The Bible uses many strong terms to describe unbelief, including hardening, twisting, blindness, deafness, unnaturalness, lies, deception, folly, rebellion and madness, but none repays reflection more than Paul’s phrase in Romans.
At the heart of sin and disobedience, Paul says, is a flagrantly deliberate and continuing act of violence to truth. Sin and disobedience lay hold of truth, grasp it roughly, and will not let it be what it naturally is or say what it naturally says. In this way, the deliberate dynamic of unbelief is to suppress the truth, stifle truth and hold truth hostage. What may be known about God, Paul says, is quite evident still, but it is adamantly denied by the determined act of will that is sin and unbelief.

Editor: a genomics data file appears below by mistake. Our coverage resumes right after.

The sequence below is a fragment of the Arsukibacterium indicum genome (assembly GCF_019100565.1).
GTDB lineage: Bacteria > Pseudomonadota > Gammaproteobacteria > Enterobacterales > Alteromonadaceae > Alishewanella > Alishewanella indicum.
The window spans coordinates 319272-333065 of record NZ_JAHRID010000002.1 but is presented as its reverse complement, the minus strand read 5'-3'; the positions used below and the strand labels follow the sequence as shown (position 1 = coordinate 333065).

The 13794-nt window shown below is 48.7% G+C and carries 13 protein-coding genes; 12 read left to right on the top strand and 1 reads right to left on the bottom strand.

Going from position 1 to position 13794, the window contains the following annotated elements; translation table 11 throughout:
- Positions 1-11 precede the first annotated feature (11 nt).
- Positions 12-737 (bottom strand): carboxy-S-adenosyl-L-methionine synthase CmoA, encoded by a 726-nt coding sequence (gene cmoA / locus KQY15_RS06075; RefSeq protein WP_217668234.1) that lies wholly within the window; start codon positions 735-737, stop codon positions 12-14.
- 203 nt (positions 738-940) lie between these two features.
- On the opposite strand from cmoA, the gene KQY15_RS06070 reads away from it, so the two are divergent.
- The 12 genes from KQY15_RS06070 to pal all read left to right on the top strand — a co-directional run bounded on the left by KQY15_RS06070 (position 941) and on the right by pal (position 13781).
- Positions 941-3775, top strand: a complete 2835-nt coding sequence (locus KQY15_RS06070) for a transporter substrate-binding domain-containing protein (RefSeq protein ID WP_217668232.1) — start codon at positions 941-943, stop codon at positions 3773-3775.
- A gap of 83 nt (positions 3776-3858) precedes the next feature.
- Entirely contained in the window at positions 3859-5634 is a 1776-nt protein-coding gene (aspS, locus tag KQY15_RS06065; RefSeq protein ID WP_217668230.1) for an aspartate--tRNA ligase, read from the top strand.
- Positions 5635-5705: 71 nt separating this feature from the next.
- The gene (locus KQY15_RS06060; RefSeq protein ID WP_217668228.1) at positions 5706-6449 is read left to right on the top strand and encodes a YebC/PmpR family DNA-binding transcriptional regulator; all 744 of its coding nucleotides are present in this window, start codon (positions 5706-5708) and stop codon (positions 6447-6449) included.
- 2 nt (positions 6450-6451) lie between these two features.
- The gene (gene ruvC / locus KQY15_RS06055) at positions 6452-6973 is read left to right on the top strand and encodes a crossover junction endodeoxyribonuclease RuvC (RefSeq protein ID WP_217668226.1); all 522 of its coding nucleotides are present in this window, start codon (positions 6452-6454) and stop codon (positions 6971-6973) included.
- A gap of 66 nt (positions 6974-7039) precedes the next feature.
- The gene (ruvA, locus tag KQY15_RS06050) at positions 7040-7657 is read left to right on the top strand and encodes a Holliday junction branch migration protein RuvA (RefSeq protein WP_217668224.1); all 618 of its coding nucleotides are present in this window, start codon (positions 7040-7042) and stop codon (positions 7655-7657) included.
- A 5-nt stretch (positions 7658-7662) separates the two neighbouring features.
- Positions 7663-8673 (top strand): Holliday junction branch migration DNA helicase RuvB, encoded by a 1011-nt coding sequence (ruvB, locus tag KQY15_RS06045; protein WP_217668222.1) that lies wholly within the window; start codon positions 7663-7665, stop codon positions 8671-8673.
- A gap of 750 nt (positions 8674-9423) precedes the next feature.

Furthermore, unbelief abuses truth in these ways:
- It abuses truth through a deliberate act of suppression. Unbelief seizes truth, grasps it roughly, silences its voice and twists it away from God’s intended purpose.
- Unbelief abuses truth through a deliberate act of exploitation. Unbelief not only suppresses the real truth and twists it away from God’s true ends, but wrests it toward its own ends and its own agenda.
- Unbelief goes further still and abuses through a deliberate act of inversion. Unbelief not only suppresses truth and exploits it for its own ends, but seizes it and turns it completely upside down, inside out and the wrong way around, and then holds it there for its own purposes.
- Unbelief abuses truth through a deliberate act of deception that ends its own self-deception. Unbelief seizes God’s truth, twists it away from God’s purposes and toward its own, and is therefore forces to deny the full reality of the truth it knows.
Taken from Os Guinness’ book A Fool’s Talk: Rediscovering the Art of Christian Persuasion.